Amid deadlock, Montgomery and Loudoun officials say White’s Ferry is essential

Amid a lingering standoff between the owners of White’s Ferry and the Virginia shore landing, officials in Montgomery and Loudoun counties are urging a resolution due to practical necessity. But the answer to the conflict remains unclear.

White’s Ferry, which has served Montgomery and Loudoun counties since the 1700s, closed in December 2020 after a Loudoun County judge ruled in a lawsuit that the ferry could no longer land on the Virginia side .

The decision was the result of a lawsuit in which the owner of Rockland Farm, where the landing is located, claimed that White’s Ferry violated a 1952 agreement by replacing a retaining wall in 2004. The owner of Rockland Farm said that the wall was on his property, while the ferry owners argued that it was part of the public right of way.

The ferry’s new owner, Chuck Kuhn, and Rockland negotiated for several months, but did not come up with a deal. Kuhn lobbied for a prominent estate, the taking of private land for public use, but this approach was rejected by Rockland owner Libby Devlin.

Loudoun County officials have not taken a firm position on whether to get involved, Loudoun Now reported on Tuesday.

Last week, Montgomery and Loudoun counties released a study they jointly commissioned looking at various options to get the ferry back to service and make infrastructure improvements. The report does not specify which option should be followed.

According to Kyle Lukacs, a planning specialist with the Montgomery County Department of Transportation, the trip through the Potomac from Leesburg, Va. To Poolesville went from 24.7 miles with the ferry to 41.7 miles without.

Montgomery County officials pointed out in a virtual forum Wednesday night that White’s Ferry is a “vital transportation” link across the Potomac River.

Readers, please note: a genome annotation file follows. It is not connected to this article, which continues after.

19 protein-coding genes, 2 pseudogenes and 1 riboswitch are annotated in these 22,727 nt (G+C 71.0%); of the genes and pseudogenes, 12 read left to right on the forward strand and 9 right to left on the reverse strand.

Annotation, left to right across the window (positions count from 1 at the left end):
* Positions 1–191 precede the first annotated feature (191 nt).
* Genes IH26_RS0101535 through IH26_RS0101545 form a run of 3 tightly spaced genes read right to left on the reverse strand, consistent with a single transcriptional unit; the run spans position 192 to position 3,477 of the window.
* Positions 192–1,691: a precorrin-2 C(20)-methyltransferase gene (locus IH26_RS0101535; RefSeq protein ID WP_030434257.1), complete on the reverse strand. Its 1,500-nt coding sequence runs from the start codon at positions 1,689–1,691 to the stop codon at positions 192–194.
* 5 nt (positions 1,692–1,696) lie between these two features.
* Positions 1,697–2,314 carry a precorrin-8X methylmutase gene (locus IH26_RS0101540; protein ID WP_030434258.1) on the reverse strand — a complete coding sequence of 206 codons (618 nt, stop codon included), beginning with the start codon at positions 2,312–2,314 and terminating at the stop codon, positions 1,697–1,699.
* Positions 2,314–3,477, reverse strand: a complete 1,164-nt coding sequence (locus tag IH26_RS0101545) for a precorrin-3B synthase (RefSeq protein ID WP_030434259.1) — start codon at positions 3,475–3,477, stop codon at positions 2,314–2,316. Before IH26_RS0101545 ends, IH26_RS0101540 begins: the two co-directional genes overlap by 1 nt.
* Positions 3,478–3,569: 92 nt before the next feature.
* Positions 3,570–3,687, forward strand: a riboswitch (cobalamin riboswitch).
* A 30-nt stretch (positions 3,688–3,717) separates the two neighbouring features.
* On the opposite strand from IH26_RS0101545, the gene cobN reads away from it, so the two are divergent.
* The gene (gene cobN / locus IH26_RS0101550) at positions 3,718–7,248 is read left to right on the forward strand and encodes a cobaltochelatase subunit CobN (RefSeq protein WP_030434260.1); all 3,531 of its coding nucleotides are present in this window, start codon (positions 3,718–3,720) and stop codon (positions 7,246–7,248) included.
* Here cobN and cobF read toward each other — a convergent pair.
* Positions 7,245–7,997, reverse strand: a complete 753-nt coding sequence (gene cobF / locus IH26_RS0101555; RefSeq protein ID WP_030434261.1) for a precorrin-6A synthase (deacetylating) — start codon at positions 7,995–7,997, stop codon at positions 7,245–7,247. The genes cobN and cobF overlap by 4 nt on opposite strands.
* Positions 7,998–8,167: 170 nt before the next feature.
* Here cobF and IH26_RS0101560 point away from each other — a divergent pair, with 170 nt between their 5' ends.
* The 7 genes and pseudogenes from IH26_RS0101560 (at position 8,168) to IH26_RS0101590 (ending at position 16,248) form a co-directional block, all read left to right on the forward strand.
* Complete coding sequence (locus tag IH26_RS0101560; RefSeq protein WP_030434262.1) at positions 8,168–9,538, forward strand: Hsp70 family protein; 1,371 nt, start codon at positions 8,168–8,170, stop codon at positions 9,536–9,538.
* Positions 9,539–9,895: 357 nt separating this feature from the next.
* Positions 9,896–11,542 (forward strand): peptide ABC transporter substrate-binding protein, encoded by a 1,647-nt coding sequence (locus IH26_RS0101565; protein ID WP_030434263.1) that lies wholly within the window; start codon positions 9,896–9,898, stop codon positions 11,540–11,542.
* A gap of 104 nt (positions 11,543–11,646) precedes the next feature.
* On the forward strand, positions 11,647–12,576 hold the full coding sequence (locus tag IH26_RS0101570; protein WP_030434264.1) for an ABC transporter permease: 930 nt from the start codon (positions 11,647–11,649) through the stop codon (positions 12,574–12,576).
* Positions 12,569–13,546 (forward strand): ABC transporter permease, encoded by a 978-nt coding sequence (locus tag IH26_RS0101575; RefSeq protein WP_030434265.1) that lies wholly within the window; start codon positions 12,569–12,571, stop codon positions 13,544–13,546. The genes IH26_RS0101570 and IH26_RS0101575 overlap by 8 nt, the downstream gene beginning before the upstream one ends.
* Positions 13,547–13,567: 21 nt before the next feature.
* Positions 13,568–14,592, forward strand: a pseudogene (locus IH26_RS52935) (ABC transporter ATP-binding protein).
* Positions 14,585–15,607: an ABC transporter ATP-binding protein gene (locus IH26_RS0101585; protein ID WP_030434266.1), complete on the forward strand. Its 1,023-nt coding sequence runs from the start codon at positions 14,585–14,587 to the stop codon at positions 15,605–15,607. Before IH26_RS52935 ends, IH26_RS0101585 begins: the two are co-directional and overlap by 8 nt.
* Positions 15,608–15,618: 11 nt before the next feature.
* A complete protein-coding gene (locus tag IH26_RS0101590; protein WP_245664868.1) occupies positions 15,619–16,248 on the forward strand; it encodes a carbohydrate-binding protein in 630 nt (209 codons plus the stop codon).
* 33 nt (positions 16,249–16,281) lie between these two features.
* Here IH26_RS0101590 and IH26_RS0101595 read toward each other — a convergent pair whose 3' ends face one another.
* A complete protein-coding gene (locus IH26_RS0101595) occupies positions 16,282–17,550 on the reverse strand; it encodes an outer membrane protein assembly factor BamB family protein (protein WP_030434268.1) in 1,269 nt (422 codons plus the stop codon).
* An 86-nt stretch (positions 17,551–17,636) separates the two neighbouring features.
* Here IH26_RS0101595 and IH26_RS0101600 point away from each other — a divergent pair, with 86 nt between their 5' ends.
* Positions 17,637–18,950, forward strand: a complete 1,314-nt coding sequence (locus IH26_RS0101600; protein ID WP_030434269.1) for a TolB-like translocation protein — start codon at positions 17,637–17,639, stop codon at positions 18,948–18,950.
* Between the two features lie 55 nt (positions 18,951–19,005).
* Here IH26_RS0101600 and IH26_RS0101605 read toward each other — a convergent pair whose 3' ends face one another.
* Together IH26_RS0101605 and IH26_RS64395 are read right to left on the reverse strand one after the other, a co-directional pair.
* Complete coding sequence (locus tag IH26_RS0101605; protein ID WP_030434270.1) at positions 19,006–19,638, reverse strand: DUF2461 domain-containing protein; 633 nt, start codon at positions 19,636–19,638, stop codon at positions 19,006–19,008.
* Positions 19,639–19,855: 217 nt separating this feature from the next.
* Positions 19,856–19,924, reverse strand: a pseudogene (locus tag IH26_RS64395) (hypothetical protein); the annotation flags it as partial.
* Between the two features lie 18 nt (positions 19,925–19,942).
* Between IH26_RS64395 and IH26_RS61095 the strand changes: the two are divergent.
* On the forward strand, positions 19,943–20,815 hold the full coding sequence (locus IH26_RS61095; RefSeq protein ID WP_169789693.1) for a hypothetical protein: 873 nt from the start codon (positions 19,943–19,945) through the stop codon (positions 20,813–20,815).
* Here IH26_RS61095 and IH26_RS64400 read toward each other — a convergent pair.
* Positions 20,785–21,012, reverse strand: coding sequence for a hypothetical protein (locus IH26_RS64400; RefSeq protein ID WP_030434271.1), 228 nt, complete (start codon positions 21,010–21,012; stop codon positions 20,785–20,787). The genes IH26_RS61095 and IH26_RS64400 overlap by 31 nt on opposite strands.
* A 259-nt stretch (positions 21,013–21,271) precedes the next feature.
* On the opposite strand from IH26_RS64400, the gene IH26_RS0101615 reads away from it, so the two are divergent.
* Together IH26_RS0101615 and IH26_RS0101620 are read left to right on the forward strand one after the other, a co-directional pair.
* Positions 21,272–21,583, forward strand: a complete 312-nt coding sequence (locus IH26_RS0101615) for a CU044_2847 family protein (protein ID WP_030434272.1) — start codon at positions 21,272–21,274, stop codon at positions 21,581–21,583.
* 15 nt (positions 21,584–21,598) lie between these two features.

Lukacs told the forum on Wednesday that in 2019, the eastbound journey increases by eight minutes, from with the ferry to without a ferry (58.5 minutes to 67.3 minutes). Projections up to 2040 show that the eastbound trip would be 11 minutes longer without the ferry than with the ferry (76.1 minutes without, compared to 65 minutes with).

The time it takes to travel from Poolesville to Leesburg with the ferry includes 15 non-driving minutes spent traveling on the ferry, Lukacs said.

Lukacs added that time estimates will vary depending on where the ferry travelers live.

“Our estimates covered all ferry users. So if, for example, you live closer to Point of Rocks, the impact of closing the ferry will be a little less than if you live further south of Leesburg, ”he said.

Lukacs said the ferry benefits wineries, bed and breakfasts and historic sites in the area. Without it, about $ 6 million in unrealized trips are lost each year, he said.

Chris Arndt commented in the Zoom chat during Wednesday’s meeting that he used to attend Washington Spirit football games when the team played their games in Germantown. The team has since started playing at Leesburg, which is less convenient for him without the ferry.